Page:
Go to the down town area. It...
Go to the down town area. It feels like you are stepping into an 1890 town. The entire town of Eureka Springs is on the National Register of Historic Places. Walking the streets of down town and shopping at the endless specialty shops. Shopping and buying tastey snacks and enjoying the atmosphere with my loving wife was a lot of fun.
This old town has some history and a couple of museums on the square. It is close to Eureka Springs being about 12 miles east. The preserved square is really nice to see.
The museum of the local culture is more interesting than a lot of other comparables. The County Museum entry is $2 and well worth that charge. It started in 1955 with dedicated citizens and it grew. They have two full floors of stuff and artifacts and antiques mostly locals donated. REplicated rooms from the 19th and early 1900's are displayed, and piled with memorabilia. Such as school room, doctor room, food store, courtroom hall, kitchen, etc.
SAunders charge is $5 and not so sure that price commanded the sites. Open 10-5 Mon-SAt and on the square at 115 E. Madison. One half was of guns and weapons, while the rest was of variety of pieces he obtained in world travels. It is kind of small museum, so what to see for the price is questionable
The collection of vintage rolling stock at ES&NA is one of the Ozarks' largest, and all the authentic railroad memorabilia is here to re-create the turn-of-the-century era and give modern visitors a taste of how it was when rail service brought the first visitors to Eureka Springs in 1883.
From the first rumble of the engine and clanging of the bell to call boarders, it's an exciting adventure and the ultimate nostalgia trip right down to the last blowing of the horn.
For those interested in...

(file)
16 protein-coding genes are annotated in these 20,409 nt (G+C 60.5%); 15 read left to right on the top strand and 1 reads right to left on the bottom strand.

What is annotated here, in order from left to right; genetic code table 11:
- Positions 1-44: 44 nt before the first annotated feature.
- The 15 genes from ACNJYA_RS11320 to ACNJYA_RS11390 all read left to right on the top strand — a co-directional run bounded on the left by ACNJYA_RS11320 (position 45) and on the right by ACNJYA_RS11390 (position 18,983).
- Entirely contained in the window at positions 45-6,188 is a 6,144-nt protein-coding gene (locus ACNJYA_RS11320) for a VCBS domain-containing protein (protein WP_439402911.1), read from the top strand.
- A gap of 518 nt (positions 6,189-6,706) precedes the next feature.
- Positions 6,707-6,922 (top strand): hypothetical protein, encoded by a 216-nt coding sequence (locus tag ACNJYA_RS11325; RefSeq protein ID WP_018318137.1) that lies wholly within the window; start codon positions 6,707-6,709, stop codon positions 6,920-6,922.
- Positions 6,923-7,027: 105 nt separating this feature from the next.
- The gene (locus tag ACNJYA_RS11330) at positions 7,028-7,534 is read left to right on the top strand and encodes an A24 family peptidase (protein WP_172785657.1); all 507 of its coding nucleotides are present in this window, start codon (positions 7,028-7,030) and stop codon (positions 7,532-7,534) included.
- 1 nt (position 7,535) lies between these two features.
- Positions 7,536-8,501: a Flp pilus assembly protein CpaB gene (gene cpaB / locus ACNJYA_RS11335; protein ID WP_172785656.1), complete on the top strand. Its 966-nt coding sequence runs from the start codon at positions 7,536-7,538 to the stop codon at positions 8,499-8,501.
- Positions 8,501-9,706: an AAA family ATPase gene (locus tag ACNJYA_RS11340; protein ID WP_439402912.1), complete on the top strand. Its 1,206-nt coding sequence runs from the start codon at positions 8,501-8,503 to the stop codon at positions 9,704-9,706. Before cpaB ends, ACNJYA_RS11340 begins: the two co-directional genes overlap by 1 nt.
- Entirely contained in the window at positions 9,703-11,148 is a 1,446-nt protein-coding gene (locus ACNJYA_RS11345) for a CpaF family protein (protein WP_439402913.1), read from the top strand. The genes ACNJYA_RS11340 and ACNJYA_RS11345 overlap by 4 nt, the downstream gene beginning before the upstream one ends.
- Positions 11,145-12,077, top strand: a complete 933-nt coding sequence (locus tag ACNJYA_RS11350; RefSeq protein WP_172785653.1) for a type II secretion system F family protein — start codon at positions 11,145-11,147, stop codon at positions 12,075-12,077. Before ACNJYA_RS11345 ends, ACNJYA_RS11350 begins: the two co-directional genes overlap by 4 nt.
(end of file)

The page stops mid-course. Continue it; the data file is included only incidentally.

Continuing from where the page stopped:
For those interested in history or the Civil War you will be close to Pea Ridge National Military Park.
It has a visitor center and a museum. You take a self guided driving tour and stop at different points of interest to learn about the largest Civil War battle to take place in the West.
"Look past the tourist trap"
While in Eureka Springs, you will be assaulted with all the regular tourist trap stuff.
However, if you look beyond the bungee jumping, the roasted almonds, and souvenir shops, you will discover a town with fascinating history.
As with most places, the names of the town and streets are clues to their history.
For Eureka Springs, however, it's no mystery. This town has several natural springs which are marked with placards along the streets.
However, if you're up in the tourist trap, you're going to miss most of them. In other words, take the back roads.
A little bit of research will teach you that Eureka was once a traveler's hot spot because of their springs, which were believed to be medicinal--and medicine was hard to come by in the pioneer days.
Many of this mountain town's streets are one lane--just as they were 150 years ago. This is part of the appeal of Eureka Springs to me. I like the way so much is unchanged (but you have to look for these areas).
"Historical Crescent Hotel"
I stayed at the Crescent Hotel, even though it was overpriced and I didn't have much money.
Of my three nights in Eureka, I spent one night at Crescent Hotel just for the experience.
The Crescent is the oldest hotel and possibly the oldest business in town.
Its lobby is beautiful, if you like older style tile floors, and fancy wood moldings. You could really feel the history there.
The room I had was kind-of a dive. I do not know for sure, but I think that the room's bathroom was added decades after the hotel was built.
As you probably know, hotels used to have a common bath and not one in each room.
The night I stayed at the Crescent, I took the liberty of wandering the halls and opening doors which were unlocked.
Lo, and behold, I found an access door to the roof! Now, I'm a firm believer in the concept that it's much easier to beg forgiveness than ask permission so I opened that door and stayed on the roof for 20 minutes taking in the whole town.